Roofers, tree trimmers in Sonoma, Marin counties weary from unrelenting storm calls

Their help has been in such demand that even the some of the largest and long-tenured companies have struggled to keep up.|

The wind and rain that have hammered the North Bay this month with little let up until now have led to some very busy days for tree and roofing crews.

Their help has been in such demand that even the some of the largest and long-tenured companies have struggled to keep up.

“It’s been nutty,” said Steve Clements, whose Mill Valley-based Clements Tree Service employs a dozen tree trimmers and has been in business since 1988.

He recounted a recent run-in with a customer who became irate with him when he told her he’d been called away from her appointment to deal with an emergency removal of a large tree that had fallen on a house.

It was just one of the tough work calls and decisions he’s had to face nearly around the clock in recent weeks, he said.

“If someone has a tree blocking the driveway and they can't get their car out, that takes second place to someone who’s got a tree on top of their house and the water is coming in,” said Clements, whose company specializes in the removal of large trees.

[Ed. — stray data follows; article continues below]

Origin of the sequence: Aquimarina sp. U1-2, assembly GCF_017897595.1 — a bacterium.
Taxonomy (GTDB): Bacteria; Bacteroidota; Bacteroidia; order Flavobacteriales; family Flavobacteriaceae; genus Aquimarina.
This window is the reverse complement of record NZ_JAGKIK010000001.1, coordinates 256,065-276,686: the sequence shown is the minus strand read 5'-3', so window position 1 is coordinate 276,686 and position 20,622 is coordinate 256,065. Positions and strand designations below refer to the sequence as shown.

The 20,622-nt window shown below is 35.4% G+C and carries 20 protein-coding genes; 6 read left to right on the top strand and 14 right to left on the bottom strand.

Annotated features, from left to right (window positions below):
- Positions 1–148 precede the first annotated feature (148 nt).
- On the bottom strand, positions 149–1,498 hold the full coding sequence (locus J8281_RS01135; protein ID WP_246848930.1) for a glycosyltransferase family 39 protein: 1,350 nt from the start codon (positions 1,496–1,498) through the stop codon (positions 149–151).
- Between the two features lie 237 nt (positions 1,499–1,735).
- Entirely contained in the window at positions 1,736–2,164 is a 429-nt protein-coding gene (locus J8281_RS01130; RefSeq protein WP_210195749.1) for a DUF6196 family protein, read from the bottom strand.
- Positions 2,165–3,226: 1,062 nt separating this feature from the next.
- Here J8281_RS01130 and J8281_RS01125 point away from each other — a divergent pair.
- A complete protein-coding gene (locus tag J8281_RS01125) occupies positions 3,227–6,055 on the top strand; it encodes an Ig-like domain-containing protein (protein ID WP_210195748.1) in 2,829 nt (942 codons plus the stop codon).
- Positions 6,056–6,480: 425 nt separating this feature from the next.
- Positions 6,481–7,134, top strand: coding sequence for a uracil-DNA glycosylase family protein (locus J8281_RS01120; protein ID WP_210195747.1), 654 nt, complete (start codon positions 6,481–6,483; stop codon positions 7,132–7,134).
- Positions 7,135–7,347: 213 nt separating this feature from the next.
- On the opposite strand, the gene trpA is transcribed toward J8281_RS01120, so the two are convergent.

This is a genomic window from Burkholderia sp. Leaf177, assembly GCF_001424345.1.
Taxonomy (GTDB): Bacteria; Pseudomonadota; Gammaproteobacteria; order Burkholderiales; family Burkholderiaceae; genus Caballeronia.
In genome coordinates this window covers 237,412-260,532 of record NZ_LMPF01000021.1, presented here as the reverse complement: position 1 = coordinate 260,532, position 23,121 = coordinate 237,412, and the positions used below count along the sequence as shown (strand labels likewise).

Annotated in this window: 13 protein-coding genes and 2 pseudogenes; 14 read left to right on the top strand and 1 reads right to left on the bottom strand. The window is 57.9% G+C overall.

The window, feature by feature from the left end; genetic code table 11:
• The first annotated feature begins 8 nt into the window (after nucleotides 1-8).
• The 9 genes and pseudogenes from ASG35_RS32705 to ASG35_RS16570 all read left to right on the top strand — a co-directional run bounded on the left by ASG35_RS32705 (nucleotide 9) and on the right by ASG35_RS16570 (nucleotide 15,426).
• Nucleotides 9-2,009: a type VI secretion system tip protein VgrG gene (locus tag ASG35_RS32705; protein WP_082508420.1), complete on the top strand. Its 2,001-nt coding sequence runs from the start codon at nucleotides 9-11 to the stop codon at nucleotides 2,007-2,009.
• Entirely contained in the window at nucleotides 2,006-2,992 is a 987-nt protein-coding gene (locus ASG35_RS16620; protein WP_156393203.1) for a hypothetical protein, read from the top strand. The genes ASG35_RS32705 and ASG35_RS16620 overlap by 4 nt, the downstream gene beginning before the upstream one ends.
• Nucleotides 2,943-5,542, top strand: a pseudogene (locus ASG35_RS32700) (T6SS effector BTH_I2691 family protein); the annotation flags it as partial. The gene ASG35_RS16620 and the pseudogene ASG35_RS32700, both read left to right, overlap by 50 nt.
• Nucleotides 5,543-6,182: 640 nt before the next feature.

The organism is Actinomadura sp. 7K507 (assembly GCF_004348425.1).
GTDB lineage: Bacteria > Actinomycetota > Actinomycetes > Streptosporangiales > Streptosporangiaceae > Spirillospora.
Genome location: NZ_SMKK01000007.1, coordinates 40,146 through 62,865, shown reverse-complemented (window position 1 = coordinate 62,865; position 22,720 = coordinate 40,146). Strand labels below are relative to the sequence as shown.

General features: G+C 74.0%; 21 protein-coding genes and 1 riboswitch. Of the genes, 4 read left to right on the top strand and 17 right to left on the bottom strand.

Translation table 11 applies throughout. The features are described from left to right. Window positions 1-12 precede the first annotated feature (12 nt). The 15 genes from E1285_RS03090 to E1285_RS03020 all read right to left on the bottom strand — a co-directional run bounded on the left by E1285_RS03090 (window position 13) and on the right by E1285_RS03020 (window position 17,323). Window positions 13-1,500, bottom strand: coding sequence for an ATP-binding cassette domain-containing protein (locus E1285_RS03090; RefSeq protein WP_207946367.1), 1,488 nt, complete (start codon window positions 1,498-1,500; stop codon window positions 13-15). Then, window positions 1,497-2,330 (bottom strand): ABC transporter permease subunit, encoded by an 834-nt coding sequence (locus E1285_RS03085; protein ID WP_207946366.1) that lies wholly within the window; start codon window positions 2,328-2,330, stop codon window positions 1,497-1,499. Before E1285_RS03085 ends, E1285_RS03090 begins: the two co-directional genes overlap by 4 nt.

Braving dangerous conditions

As intense as these storms have been, Clements said he’s been through worse and counts himself fortunate he had his crews have come through it unscathed.

Tree and roofing work consistently ranks as among the most dangerous, according to state and federal labor data. Scrambling crews during stormy weather can increase those risks.

Jeff Rebischung, owner of Sebastopol-based Fine Tree Care, narrowly escaped calamity on a recent job.

“I went out to go help some people that had a tree down on the roof, and I had to clear the road of a branch that fell,” Rebischung said. “I took about 7 to 10 seconds too long to get out of my truck because I was trying to put my cellphone in my breast pocket.”

That delay likely saved his life. The branch, which Rebischung said easily weighed 150 pounds, fell and struck his vehicle.

“The side mirror was taken off, the spotlight was damaged, and the front-quarter panel was struck in the way the branch laid out,” he said. “If I had gotten out the moment that I anticipated getting out to go clear the road, I would have been struck by the branch.”

The blur of recent weeks made it difficult for him to pinpoint the date of that close call.

“I'm so tired, I don't remember,” he said.

Rebischung, who founded Fine Tree Care in 1999 and employs 15 people, mostly services residential customers but also does commercial and industrial jobs — all in Sonoma County.

At one point during these recent storms, Rebischung, his crew and fire department responders were trapped on Willow Creek Road in Occidental.

“There were whole trees coming down across the road — 4-, 5-, 6-inch diameter branches that are not falling straight down and they’re falling at quite an angle,” he said. “It is absolutely not safe for us, or for the fire department or for PG&E to be out during the storms, but it’s what we do.”

Occidental road blocked by tree